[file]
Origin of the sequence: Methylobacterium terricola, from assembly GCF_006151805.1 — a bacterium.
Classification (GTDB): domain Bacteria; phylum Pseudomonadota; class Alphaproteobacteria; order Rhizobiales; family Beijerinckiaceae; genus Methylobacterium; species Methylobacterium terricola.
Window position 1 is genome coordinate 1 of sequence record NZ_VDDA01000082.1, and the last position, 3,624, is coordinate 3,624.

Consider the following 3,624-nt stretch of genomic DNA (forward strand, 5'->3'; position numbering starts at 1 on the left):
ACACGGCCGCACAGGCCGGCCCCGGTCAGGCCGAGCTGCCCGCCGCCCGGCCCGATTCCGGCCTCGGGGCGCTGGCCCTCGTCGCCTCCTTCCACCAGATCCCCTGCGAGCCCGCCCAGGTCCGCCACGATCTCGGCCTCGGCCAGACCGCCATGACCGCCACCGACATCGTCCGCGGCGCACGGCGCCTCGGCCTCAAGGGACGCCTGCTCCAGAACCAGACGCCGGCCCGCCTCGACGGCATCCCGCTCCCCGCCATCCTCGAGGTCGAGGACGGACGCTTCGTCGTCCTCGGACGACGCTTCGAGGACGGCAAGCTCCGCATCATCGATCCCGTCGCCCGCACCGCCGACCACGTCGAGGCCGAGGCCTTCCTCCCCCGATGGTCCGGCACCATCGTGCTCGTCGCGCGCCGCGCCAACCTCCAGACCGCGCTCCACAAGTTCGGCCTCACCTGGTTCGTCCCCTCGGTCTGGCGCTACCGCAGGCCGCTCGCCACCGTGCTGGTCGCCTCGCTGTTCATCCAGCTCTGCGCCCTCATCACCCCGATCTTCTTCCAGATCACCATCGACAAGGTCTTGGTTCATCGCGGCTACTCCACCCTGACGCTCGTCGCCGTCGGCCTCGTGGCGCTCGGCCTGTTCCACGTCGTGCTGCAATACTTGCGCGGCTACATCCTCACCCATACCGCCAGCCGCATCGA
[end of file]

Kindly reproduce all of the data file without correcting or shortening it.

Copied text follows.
Origin of the sequence: Methylobacterium terricola, from assembly GCF_006151805.1 — a bacterium.
Classification (GTDB): domain Bacteria; phylum Pseudomonadota; class Alphaproteobacteria; order Rhizobiales; family Beijerinckiaceae; genus Methylobacterium; species Methylobacterium terricola.
Window position 1 is genome coordinate 1 of sequence record NZ_VDDA01000082.1, and the last position, 3,624, is coordinate 3,624.

Consider the following 3,624-nt stretch of genomic DNA (forward strand, 5'->3'; position numbering starts at 1 on the left):
ACACGGCCGCACAGGCCGGCCCCGGTCAGGCCGAGCTGCCCGCCGCCCGGCCCGATTCCGGCCTCGGGGCGCTGGCCCTCGTCGCCTCCTTCCACCAGATCCCCTGCGAGCCCGCCCAGGTCCGCCACGATCTCGGCCTCGGCCAGACCGCCATGACCGCCACCGACATCGTCCGCGGCGCACGGCGCCTCGGCCTCAAGGGACGCCTGCTCCAGAACCAGACGCCGGCCCGCCTCGACGGCATCCCGCTCCCCGCCATCCTCGAGGTCGAGGACGGACGCTTCGTCGTCCTCGGACGACGCTTCGAGGACGGCAAGCTCCGCATCATCGATCCCGTCGCCCGCACCGCCGACCACGTCGAGGCCGAGGCCTTCCTCCCCCGATGGTCCGGCACCATCGTGCTCGTCGCGCGCCGCGCCAACCTCCAGACCGCGCTCCACAAGTTCGGCCTCACCTGGTTCGTCCCCTCGGTCTGGCGCTACCGCAGGCCGCTCGCCACCGTGCTGGTCGCCTCGCTGTTCATCCAGCTCTGCGCCCTCATCACCCCGATCTTCTTCCAGATCACCATCGACAAGGTCTTGGTTCATCGCGGCTACTCCACCCTGACGCTCGTCGCCGTCGGCCTCGTGGCGCTCGGCCTGTTCCACGTCGTGCTGCAATACTTGCGCGGCTACATCCTCACCCATACCGCCAGCCGCATCGA